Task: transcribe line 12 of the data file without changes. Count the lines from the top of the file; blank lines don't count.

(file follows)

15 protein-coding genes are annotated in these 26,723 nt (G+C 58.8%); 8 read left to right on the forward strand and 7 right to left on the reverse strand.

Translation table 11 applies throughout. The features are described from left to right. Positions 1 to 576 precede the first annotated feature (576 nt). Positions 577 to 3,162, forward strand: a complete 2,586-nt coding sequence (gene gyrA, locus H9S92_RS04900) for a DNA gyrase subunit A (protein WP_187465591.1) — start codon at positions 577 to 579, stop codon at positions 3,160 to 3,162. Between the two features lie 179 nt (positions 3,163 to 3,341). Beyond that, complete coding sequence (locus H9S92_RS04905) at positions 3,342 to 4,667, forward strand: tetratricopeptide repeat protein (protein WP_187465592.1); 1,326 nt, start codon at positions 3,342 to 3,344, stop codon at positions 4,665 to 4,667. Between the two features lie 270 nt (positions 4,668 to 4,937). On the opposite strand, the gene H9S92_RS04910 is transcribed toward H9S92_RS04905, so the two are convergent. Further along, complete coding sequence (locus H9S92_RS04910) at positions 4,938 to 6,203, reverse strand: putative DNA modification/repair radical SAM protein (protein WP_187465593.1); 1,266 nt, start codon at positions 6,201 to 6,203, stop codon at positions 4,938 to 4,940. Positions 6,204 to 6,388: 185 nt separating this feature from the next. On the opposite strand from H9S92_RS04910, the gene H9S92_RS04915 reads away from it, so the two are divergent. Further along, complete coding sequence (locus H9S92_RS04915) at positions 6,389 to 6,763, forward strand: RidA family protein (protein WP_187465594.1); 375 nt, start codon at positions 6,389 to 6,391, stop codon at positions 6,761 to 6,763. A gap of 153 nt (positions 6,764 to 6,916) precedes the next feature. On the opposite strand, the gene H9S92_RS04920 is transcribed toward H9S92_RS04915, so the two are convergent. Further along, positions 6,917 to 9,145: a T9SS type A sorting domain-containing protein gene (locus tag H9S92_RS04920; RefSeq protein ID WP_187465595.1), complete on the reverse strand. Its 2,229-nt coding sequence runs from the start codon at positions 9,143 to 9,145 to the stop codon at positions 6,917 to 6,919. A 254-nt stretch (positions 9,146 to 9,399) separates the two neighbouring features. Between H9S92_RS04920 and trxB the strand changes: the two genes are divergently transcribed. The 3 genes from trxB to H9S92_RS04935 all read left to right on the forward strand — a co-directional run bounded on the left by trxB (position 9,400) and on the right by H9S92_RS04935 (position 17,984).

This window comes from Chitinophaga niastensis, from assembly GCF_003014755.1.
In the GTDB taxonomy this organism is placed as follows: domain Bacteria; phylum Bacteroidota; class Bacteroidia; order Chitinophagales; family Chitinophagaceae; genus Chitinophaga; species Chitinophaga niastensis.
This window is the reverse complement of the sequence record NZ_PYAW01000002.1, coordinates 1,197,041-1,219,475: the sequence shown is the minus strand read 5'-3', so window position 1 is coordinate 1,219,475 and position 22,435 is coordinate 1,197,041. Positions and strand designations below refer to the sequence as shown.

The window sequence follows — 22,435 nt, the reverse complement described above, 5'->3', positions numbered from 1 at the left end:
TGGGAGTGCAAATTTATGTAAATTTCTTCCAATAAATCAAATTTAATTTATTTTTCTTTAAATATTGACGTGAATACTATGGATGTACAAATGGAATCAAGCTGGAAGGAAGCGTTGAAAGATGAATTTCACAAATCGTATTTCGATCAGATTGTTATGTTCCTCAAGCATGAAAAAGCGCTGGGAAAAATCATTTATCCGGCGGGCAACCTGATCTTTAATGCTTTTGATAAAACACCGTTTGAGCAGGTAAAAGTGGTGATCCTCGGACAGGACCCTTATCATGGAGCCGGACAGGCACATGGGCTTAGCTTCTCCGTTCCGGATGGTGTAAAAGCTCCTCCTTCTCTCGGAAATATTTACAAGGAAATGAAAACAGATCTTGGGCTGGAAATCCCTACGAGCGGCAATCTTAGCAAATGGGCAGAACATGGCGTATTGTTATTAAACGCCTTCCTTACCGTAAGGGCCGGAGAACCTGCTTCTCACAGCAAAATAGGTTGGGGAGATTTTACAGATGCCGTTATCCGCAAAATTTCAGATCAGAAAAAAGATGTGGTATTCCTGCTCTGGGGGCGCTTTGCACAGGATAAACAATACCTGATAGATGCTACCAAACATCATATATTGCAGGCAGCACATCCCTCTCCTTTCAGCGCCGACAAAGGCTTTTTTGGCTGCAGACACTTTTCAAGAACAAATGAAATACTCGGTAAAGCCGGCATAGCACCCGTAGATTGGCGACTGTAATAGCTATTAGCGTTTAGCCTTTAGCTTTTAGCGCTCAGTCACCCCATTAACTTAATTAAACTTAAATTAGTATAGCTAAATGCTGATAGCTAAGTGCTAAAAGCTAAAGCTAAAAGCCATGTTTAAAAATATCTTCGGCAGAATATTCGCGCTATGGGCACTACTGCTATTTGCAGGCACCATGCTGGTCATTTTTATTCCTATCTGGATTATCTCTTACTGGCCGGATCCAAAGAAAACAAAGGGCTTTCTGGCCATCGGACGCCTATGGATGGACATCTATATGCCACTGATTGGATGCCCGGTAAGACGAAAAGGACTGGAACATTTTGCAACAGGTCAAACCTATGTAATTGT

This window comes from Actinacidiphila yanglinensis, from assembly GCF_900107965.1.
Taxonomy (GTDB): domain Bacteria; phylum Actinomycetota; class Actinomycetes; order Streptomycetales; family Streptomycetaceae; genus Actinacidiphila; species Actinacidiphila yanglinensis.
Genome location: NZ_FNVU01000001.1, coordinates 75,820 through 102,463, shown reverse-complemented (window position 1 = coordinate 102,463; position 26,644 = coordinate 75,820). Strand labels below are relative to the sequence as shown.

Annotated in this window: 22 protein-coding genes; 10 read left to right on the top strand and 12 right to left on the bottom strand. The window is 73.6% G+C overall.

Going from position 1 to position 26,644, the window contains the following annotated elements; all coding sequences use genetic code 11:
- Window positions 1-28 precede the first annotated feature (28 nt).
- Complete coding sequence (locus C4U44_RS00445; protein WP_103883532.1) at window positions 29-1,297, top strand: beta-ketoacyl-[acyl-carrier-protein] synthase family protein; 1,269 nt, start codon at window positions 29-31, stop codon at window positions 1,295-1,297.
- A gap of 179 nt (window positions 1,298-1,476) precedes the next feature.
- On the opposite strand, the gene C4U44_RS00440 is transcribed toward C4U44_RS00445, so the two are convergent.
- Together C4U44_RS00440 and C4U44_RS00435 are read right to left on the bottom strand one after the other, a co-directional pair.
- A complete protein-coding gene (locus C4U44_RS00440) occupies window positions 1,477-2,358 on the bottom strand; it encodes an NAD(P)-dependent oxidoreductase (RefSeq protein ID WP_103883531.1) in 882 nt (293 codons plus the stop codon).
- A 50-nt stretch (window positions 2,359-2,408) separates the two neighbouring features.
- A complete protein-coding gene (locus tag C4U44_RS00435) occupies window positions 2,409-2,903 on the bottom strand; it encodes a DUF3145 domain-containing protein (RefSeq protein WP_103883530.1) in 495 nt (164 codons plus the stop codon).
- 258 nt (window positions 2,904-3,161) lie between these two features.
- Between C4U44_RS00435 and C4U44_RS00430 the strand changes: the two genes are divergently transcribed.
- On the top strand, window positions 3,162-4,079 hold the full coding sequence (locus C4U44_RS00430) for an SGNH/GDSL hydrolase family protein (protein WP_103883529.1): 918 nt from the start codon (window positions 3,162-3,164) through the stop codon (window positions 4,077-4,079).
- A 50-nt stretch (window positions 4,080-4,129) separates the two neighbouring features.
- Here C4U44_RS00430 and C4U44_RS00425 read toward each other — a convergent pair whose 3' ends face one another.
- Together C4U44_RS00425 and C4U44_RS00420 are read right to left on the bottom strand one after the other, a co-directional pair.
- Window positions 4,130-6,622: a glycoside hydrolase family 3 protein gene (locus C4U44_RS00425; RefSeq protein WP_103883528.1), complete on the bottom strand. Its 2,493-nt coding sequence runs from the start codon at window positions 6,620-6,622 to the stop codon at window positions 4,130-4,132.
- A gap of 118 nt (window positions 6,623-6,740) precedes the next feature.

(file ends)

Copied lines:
Going from position 1 to position 26,644, the window contains the following annotated elements; all coding sequences use genetic code 11: